An XML Sitemap is consumed directly by the search engines and hence, not visible to the users. All of the major search engines including Google, Bing, Yahoo use these sitemaps while crawling. The XML Sitemap protocol includes a set of defined XML tags (both required and optional), through which webmasters provide information about their pages, URLs, the frequency at which the changes are made, when were the pages last modified and the priority of a specific page in relation to the other pages in Sitemap etc.
These XML Sitemap files can go up to 10 MB file size or include up to 50,000 URLs. An added advantage of XML sitemaps is that it can be used to provide metadata (additional information) about the pages included in your sitemap.
Here is a sample XML format by sitemaps.org:
<?xml version="1.0" encoding="UTF-8"?>
Which is better? HTML or XML?
After going through both the sitemaps, the question remains which is better? Should you create an HTML sitemap, which is an old school landing page for the users and the search engines to find most of your pages through a single page and or an XML sitemap, that is only visible to the search engines?
Well, Matt Cutts was asked the same question. Let’s watch what he has to say in this regard:
As he said, XML sitemaps do not guarantee that your page will be definitely crawled. It just helps Google discover your pages. On the other hand, HTML sitemaps, when they have a link to your homepage, can help the search engines to discover the rest of the pages of your site through the link. Additionally, HTML sitemaps carry the usability advantage as well.
It’s advisable to have both the sitemaps. But, if you really have to choose one amongst them, I would suggest to start with an HTML sitemap and you can add it’s XML version later as it is quite an easy task.
Google always have an eye for good and original image content. If your site is rich in images and you wish to get, as many of them indexed, then you should go for creating Google Image Sitemap.
To give this information to Google, you are required to add image specific tags to your sitemap. You can do this by either creating a separate sitemap for listing images or can add the image information to an existing sitemap. Though, there are only 2 XML tags that are required, but you still have an option of providing additional metadata about your image content.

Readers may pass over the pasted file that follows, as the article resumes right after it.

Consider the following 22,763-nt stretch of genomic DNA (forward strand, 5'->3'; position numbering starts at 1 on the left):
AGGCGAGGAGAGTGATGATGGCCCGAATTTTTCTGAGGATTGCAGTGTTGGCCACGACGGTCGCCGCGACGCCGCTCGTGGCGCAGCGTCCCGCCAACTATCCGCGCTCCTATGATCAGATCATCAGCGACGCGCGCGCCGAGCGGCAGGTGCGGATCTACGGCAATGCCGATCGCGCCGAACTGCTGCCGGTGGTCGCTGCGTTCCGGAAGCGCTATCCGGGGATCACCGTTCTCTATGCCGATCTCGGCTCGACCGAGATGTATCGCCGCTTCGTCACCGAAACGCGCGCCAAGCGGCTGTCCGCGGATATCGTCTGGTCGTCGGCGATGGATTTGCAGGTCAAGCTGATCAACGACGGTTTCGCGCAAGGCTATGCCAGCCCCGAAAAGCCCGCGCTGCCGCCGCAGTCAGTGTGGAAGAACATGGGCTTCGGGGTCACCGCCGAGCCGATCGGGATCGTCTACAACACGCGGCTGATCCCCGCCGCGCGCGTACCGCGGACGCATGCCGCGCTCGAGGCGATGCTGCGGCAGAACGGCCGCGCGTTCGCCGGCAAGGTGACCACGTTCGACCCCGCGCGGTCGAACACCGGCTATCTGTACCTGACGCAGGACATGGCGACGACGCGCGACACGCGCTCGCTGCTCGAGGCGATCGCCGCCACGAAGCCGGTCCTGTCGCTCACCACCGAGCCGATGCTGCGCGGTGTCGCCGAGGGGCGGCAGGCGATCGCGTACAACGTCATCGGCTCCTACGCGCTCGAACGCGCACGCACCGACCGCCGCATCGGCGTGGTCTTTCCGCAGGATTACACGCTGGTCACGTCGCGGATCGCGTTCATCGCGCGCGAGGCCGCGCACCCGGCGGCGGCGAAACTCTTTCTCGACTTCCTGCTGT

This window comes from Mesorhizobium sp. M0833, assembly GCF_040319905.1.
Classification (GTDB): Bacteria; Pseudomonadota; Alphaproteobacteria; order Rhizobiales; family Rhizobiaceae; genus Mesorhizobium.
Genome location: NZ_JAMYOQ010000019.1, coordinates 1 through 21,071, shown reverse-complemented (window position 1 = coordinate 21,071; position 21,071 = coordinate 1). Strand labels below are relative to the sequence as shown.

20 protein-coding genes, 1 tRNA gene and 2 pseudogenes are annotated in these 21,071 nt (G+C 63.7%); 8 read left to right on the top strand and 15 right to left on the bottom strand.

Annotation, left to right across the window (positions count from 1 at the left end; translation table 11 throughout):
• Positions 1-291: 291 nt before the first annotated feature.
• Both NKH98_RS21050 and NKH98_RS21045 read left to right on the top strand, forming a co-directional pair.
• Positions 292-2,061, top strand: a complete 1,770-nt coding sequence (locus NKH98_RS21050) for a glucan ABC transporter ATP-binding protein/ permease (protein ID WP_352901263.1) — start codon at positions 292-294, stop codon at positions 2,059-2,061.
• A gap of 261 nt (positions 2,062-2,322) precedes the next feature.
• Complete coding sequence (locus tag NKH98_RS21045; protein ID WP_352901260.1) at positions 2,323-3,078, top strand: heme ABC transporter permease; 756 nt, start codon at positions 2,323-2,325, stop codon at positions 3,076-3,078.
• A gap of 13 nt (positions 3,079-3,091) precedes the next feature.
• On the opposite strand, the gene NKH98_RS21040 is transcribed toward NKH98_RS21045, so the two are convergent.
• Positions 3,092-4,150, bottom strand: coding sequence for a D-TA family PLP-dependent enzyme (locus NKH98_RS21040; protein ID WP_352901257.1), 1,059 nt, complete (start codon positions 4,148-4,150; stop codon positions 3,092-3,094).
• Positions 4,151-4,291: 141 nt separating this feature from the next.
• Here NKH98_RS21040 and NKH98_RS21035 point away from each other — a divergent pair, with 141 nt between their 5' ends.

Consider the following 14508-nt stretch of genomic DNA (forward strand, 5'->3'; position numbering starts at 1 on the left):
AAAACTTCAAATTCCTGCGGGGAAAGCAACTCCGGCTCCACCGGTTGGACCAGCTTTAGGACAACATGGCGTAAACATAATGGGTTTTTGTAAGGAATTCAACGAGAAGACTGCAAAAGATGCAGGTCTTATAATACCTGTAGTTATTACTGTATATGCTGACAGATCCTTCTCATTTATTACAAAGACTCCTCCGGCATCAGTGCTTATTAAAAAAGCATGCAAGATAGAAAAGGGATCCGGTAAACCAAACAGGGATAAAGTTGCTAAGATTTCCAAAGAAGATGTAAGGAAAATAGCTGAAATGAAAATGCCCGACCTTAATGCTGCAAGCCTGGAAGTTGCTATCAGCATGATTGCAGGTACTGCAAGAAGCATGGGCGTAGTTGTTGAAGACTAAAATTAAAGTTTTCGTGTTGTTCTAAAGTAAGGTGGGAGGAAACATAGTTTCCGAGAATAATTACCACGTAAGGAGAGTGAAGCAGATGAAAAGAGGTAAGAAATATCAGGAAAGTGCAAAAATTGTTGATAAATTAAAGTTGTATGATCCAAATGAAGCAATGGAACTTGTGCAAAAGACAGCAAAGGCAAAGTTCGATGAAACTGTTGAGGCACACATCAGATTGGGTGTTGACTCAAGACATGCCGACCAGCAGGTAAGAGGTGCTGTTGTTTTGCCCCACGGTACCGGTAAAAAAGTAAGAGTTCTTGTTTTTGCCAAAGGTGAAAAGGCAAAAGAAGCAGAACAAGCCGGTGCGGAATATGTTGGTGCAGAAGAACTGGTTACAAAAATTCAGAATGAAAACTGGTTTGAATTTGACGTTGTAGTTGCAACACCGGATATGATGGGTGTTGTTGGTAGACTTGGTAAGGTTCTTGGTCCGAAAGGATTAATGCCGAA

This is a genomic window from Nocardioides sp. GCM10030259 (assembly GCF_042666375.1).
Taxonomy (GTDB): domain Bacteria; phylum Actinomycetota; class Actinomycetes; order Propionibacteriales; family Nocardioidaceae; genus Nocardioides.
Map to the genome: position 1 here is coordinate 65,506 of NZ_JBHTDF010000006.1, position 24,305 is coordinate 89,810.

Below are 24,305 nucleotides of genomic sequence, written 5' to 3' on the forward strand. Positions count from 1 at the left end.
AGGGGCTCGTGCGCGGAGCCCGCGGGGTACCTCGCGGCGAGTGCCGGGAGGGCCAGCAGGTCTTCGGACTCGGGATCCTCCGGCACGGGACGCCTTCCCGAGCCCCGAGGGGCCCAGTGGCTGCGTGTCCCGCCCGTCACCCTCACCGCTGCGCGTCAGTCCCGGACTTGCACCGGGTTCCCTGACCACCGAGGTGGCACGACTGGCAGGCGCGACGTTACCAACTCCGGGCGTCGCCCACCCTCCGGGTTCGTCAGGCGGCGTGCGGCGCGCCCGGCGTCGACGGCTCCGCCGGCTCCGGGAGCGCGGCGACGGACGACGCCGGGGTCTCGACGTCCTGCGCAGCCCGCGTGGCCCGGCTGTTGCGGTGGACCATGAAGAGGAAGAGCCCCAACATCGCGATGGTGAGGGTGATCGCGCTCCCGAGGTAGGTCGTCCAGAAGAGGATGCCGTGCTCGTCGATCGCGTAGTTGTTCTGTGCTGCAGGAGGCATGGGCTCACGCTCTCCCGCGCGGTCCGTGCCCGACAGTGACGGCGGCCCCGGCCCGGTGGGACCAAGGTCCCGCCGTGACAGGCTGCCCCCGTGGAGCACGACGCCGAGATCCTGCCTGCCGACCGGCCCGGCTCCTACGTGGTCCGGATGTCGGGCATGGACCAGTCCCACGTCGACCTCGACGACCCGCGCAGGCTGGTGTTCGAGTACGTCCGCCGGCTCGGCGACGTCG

You can list up to 1000 images for each page.
Here is a screenshot of the format for Image sitemap by Google
Video content is especially, hard to get indexed by crawling as it’s metadata is not always available in the page on which it is present.
If your site uses videos, Google Video sitemaps are an excellent way to indicate Google about the video content on your site (and hence, ask it to crawl them). They provide for improving your findability of your videos and hence, your site’s performance in Google Video Search results.
Through a video sitemap. webmasters can inform Google about the category, title, description of the video etc.
Similar to image sitemaps, the video specific tags can be added to the existing sitemap or a separate sitemap dedicated for listing the videos.
If you are a blogger which primarily focuses on writing about timely events and updating it timely or, have a news based website, you should consider creating a Google News sitemap.
With personalized search these days, the news modules are displayed at the top of organic results on the SERPs, getting into the news column can provide a great opportunity for widening the visibility of your content. It is always advisable to create a separate sitemap for news content, as this particular sitemap will be crawled more often by Google to check for new articles or news piece. Therefore through a Google news sitemap, your articles would be discovered faster and will be crawled faster, improving the coverage of your content.
Additionally, these sitemaps identify the title and publication date of each article and specify the type of content in each article using genres and access tags.
Google news sitemap is all the more recommended for those sites which are new, have dynamic content or have a path that requires several links to be clicked, to reach to their website/content.
Building a Sitemap
Unles, you have a small website and are willing to make the sitemap on your own, you should consider automating the process of creating your sitemap. RankWatch Sitemap generator tool
Submitting your Sitemap
Unlike, the robots.txt file, which has a default location in the site’s root and therefore, read by the search engines on visiting a site, Sitemap has no standardized file name and location and are therefore, not read by the search engines by default. Though, you can provide a reference to your sitemap in your robots.txt file.
But, you essentially need to submit it to Google for it to happen, through your Google Webmaster Tools account which will in addition, also tell you if your sitemap has any errors which needs to be fixed.